The outdoor flooring options on the market these days are endless, and the sheer number of choices can be overwhelming. Even once you have narrowed the choice down to a specific material such as travertine, you still have various options such as tile or pavers. So what exactly are the key differences between tiles and pavers, and which option is the best for your project?
One of the biggest differences between travertine tile and travertine pavers is the thickness of the material. Travertine tiles are typically about 1/2" thick, while pavers are much thicker, ranging from 1 1/4 - 2" inches in thickness. Travertine tiles also usually have very square edges, allowing them to be installed seamlessly for a clean look. On the other hand, pavers have chiseled or tumbled edges and can be installed using sand and gravel versus the typical grout application of tiles.
Featured: Tuscany Walnut Tumbled Travertine
The choice of whether to use travertine tile or pavers can usually be decided by analyzing the space and how it will be used. For instance, this outdoor scene features Tuscany Walnut Tumbled Travertine pavers around a fire pit lounge. The pavers are set right into the ground with a border of natural groundcover.
Pavers are ideal for this application, as their weight and thickness allows them to be installed right into the natural setting without the use of concrete or grout.
Featured: Tuscany Beige Tumbled Pavers
Tuscany Beige Tumbled Pavers are a perfect choice for this pool and hot tub surround featured by MSI. The tumbled pavers are rough-hewn to prevent slips and falls in wet areas, and come with coordinating pool coping and edging options for a cohesive look throughout your outdoor landscape.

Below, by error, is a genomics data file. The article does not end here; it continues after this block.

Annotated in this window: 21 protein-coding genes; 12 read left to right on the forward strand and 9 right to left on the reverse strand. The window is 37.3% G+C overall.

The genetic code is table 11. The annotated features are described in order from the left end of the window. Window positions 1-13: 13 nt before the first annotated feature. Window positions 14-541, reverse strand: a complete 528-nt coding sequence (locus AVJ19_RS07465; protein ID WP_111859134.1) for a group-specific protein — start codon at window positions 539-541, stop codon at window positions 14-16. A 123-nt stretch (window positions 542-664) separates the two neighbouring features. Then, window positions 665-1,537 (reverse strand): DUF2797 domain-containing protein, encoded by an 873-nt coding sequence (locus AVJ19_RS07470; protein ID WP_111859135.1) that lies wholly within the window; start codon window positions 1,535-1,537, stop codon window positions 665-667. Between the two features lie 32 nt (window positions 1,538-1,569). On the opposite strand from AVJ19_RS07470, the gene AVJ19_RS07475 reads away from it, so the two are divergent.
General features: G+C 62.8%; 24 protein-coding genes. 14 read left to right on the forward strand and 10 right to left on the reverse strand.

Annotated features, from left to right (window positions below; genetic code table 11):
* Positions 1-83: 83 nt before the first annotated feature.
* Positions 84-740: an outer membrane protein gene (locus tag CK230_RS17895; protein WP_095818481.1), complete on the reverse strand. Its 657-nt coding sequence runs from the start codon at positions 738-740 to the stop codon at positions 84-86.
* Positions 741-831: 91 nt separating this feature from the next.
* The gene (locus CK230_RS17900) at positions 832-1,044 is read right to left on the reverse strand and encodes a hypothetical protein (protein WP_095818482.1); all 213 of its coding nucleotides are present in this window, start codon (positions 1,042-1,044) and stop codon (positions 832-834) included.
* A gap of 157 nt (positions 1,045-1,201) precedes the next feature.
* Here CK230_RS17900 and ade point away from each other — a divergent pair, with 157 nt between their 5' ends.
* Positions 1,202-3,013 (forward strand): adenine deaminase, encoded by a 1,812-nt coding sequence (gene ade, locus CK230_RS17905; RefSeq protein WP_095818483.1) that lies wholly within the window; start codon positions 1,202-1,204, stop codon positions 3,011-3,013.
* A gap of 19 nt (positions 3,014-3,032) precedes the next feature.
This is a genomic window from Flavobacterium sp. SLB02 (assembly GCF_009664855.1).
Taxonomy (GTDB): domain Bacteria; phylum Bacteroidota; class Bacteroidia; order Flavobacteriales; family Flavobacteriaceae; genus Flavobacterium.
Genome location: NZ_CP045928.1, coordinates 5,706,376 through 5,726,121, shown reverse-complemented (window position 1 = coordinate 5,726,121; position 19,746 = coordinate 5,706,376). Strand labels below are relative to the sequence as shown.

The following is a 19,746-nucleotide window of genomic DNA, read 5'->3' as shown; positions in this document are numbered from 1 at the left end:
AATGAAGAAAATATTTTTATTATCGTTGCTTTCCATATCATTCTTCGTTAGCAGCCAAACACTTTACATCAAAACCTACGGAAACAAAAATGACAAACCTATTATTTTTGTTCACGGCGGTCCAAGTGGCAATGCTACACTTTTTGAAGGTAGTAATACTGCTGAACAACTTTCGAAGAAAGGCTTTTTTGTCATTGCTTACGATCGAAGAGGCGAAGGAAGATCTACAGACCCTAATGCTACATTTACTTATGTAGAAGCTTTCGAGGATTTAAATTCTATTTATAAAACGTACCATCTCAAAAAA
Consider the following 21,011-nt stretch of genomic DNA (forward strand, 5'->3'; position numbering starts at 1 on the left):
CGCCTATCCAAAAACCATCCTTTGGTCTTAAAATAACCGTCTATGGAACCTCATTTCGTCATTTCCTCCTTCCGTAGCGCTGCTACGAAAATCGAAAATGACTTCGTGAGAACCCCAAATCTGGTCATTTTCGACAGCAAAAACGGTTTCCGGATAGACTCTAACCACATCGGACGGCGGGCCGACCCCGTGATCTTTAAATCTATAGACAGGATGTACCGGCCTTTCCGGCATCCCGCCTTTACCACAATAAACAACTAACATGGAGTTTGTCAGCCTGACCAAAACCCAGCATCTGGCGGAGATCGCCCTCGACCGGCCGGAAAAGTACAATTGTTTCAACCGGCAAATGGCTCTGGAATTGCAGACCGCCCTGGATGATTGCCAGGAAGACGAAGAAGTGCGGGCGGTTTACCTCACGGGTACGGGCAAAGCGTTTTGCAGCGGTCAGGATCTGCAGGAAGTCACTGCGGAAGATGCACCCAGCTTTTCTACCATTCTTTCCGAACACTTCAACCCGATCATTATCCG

Plus, travertine pavers won't react with pool chemicals or permit mold growth in a pool setting.
Featured: Silver Travertine Pavers
Finishing out our travertine paver highlights is Silver Travertine Pavers from MSI. This natural material features a trendy griege palette with a mix of light and dark silver and a touch of beige tones. As you can see, this uncovered outdoor seating area gets a lot of exposure to the elements.
Travertine pavers are rugged enough to withstand constant sun exposure, moisture, and even extreme temperatures, all without showing extreme wear and tear. Pavers are great for uncovered areas like this one because they don't retain heat in extreme temperatures, meaning they’ll stay cool to the touch even on a hot summer's day.
Featured: Tuscany Porcini Travertine
Travertine tiles can also be used outdoors, as seen in this Tuscany Porcini Travertine tile deck. Complemented by a stacked stone fire pit, steps, and hot tub surround, this travertine floor both stands alone as its own design element and emphasizes the individual design elements of the space.
The color variation of rich caramels, cool grey tones, and whites makes each individual tile pop and gives the outdoors an elevated sense of style.
Get this look with MSI's Tuscany Albastrino Travertine (Photo Credit: Houzz)
Perfect for the pool, the honed finish of this Tuscany Albastrino Travertine is elegant and timeless, with its muted color palette of creams and beiges that blends effortlessly with most interiors and exteriors.
Further explore the world of travertine with this article discussing ways to decorate with travertine throughout the home!
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